Boy, 11, impaled on bike nearly dies after being told to wait TWO HOURS for ambulance

Boy, 11, impaled on bike nearly dies after being told to wait TWO HOURS for ambulance

An 11-year-old boy narrowly avoided death after he was impaled on his bike and 999 call handlers told him to wait two hours for an ambulance.

Jayden Blann was riding his mountain bike by a skatepark when he fell off and the sharp handlebars pierced his groin.

Graphic images of Jayden’s injuries show a gaping wound in his leg following the freak accident, which happened on Saturday in Worcester.

Jayden’s frantic mum Daniele, and his dad Craig, dashed to the scene while a passerby dialled 999. However, Daniele was told by an operator that he was not a priority case.

After the couple, from Worcester, were told there would be a two-hour wait for an ambulance, they drove their half-conscious son to A&E themselves.

They arrived at Worcestershire Royal Hospital at around 5pm and minutes later Jayden was graded as an emergency case.

He was immediately transferred on blue-lights to Birmingham Children’s Hospital, 30 miles away.

A surgeon told Jayden’s parents it was “a miracle” he survived and were shocked that paramedics had not treated him sooner.

Daniele, 30, said: “He was riding his bike in between a parked car and a wall and when he fell, the bike handle went into his groin.

“A family who live in the area looked after him before we arrived. They added pressure on the wound in order to stop the blood flow.

“The ambulance said they would take two hours to come to him so we had to take him to hospital in our car.

“There was blood pouring from his leg. Blood was all over the pavement and the car seats were soaked in it. He lost litres and litres of blood.

“Jayden was in and out of consciousness but the ambulance said they didn’t have anyone to send right away.”

Daniele said she had thought that if they waited, her son could die. They subsequently carried him to their car and rushed him to the hospital themselves.

“It took two of us to drive to the hospital,” she said.

“One had to drive and another had to put pressure on the wound.

“If an ambulance had come to the scene, we would have felt more secure because my husband would’ve gone in the ambulance and I could’ve sorted the kids out.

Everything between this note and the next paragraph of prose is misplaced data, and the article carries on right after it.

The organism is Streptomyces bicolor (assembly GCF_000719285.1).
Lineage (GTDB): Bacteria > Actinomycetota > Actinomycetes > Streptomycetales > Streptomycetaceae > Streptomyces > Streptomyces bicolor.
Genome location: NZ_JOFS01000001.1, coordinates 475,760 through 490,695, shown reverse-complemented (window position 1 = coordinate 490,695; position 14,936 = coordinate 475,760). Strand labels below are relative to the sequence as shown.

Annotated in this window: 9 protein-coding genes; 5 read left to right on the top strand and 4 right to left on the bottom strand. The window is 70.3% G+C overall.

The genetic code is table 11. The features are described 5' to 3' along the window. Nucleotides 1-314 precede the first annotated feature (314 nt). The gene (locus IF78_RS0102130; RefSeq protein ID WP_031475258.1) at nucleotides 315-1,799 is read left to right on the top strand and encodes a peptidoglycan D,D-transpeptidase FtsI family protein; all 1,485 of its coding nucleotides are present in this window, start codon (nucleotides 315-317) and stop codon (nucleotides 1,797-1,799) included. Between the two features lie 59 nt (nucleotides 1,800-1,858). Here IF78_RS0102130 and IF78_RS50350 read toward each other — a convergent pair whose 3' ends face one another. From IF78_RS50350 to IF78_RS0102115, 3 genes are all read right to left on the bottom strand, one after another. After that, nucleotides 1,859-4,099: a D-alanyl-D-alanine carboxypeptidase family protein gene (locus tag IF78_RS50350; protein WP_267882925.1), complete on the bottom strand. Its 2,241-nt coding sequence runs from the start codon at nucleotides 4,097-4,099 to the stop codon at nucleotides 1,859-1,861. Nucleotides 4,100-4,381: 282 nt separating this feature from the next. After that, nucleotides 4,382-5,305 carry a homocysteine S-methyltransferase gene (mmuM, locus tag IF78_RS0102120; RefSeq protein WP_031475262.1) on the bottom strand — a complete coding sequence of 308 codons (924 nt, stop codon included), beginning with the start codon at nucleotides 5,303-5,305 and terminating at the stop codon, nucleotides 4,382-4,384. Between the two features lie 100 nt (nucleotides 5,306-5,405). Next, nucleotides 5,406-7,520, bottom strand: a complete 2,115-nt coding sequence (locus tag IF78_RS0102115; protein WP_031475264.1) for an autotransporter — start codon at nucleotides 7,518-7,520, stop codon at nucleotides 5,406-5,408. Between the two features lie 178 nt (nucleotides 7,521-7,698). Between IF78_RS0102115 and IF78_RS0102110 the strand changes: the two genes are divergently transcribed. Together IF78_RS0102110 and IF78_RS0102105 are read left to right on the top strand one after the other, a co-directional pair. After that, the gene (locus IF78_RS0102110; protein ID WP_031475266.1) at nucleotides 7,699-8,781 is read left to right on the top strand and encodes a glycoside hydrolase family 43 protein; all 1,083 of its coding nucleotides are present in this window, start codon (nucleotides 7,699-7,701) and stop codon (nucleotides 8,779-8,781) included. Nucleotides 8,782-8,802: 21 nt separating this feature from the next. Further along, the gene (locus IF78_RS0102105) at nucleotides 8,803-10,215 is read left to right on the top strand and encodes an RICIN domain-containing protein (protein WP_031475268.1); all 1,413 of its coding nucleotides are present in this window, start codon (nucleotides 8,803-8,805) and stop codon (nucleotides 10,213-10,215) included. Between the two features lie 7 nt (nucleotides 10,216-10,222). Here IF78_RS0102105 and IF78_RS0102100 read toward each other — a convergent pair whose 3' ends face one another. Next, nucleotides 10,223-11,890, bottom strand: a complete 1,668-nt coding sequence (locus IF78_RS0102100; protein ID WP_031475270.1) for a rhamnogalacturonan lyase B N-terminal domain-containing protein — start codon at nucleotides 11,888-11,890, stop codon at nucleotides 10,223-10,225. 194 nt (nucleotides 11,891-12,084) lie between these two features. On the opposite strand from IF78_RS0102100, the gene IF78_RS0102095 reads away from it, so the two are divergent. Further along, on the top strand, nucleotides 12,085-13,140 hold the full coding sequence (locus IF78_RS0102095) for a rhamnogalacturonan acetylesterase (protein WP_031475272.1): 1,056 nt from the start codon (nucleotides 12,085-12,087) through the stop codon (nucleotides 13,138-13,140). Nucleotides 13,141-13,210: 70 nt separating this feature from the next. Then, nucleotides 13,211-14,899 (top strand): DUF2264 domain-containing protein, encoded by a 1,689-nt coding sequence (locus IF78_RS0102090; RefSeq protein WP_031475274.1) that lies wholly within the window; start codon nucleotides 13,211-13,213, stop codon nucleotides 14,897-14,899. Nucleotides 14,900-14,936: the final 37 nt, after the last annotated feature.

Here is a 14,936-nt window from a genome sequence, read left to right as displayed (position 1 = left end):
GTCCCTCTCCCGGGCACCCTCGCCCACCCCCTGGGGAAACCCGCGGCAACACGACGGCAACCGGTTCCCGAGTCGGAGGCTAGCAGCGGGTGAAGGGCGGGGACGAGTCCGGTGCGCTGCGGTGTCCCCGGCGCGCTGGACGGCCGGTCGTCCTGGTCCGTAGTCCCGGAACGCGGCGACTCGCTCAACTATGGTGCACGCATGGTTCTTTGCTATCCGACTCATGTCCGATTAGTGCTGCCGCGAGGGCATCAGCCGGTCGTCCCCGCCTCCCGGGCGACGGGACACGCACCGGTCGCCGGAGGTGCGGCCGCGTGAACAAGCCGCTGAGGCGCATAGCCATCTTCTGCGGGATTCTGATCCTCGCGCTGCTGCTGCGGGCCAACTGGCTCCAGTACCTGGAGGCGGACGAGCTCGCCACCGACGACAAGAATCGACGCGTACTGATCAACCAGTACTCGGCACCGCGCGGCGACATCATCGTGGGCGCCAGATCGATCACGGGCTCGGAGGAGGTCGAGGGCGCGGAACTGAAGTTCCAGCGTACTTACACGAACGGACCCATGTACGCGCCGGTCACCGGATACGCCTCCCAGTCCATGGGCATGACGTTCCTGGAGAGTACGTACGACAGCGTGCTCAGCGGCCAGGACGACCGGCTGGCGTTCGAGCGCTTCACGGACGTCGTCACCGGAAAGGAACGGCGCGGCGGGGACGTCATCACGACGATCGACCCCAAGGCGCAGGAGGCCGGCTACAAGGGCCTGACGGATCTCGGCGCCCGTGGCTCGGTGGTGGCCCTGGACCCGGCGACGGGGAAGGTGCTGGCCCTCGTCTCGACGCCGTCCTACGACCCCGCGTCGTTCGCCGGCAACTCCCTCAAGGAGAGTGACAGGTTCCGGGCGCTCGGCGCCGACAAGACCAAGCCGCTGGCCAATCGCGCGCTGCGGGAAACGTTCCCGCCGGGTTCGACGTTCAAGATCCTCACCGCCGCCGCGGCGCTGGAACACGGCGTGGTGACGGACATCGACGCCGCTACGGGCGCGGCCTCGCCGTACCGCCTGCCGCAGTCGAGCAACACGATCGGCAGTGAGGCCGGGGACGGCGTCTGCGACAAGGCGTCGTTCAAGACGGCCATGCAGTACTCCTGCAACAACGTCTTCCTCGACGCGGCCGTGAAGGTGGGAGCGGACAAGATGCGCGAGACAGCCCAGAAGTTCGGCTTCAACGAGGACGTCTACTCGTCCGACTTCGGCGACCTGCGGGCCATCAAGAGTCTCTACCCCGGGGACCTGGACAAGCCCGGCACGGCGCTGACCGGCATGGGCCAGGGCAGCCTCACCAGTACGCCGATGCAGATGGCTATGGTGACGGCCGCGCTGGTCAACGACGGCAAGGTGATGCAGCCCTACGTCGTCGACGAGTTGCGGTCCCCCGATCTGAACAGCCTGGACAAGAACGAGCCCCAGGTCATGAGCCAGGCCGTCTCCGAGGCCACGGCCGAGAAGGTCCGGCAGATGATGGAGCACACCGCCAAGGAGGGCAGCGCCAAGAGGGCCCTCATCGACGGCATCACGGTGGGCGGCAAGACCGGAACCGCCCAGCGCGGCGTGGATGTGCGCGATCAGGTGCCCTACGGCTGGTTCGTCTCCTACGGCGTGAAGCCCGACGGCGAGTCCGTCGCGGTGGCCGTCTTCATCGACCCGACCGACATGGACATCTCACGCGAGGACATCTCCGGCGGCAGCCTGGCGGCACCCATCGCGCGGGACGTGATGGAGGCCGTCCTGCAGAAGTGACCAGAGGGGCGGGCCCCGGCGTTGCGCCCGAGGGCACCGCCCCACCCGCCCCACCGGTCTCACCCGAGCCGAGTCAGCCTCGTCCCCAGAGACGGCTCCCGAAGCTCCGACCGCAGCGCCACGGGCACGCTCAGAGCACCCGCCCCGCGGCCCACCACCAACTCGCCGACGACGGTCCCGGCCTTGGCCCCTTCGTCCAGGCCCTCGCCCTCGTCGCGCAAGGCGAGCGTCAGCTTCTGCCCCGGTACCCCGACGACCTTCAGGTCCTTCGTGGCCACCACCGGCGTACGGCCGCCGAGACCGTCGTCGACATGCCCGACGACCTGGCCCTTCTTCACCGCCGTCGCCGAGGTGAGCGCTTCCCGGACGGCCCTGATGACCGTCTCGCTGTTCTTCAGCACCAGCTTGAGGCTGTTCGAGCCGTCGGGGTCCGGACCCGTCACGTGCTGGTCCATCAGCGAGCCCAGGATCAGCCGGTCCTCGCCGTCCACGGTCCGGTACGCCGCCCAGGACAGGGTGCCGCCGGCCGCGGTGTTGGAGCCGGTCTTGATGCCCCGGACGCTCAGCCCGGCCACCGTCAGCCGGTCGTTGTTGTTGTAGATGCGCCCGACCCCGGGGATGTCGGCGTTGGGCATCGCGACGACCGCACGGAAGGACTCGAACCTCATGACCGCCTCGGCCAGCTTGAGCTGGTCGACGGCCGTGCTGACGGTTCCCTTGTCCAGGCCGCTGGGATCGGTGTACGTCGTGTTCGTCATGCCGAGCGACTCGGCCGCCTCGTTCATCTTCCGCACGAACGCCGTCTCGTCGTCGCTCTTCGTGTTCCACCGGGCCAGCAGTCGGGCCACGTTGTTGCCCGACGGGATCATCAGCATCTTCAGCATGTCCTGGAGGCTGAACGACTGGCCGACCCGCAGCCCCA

“When we arrived at A&E the nurses asked us what the paramedics did on the way and we said we drove and they were shocked.

“They said it was practically unheard of.”

Daniele said it was “lucky” they lived on a community street and we knew their neighbours.

At Birmingham Children’s Hospital, Jayden underwent surgery to repair the wound.

Health worker Daniele and window cleaner husband Craig, 32, have two other children aged four and five.

Daniele said: “The surgeon was great, but they did say it was a miracle that he’s here.

“The fact that he was blue-lighted to Birmingham says it all really.

“I’m cross and upset with the government for all the cuts they have been making.

“At the moment, the NHS is very underfunded, and I know they are doing their best.”

Jayden spent the night in hospital before being allowed to return home, where he is now recovering.

Emergency calls are categorised out of four based on seriousness and Jayden’s injuries were placed in category two.

West Midlands Ambulance Service spokesperson said: “The ambulance service relies on each part of the health and social care system working together so that our ambulances can get to patients in the community quickly.

“Sadly the pressures we are seeing in health and social care lead to long hospital handover delays with our crews left caring for patients that need admitting to hospital rather than responding to the next call.

“The result is that our crews are delayed reaching patients.

“We are working incredibly hard with all of our NHS and social care partners to prevent these delays, looking at new ways to safely hand over patients quickly so that our crews can respond more rapidly and save more lives.”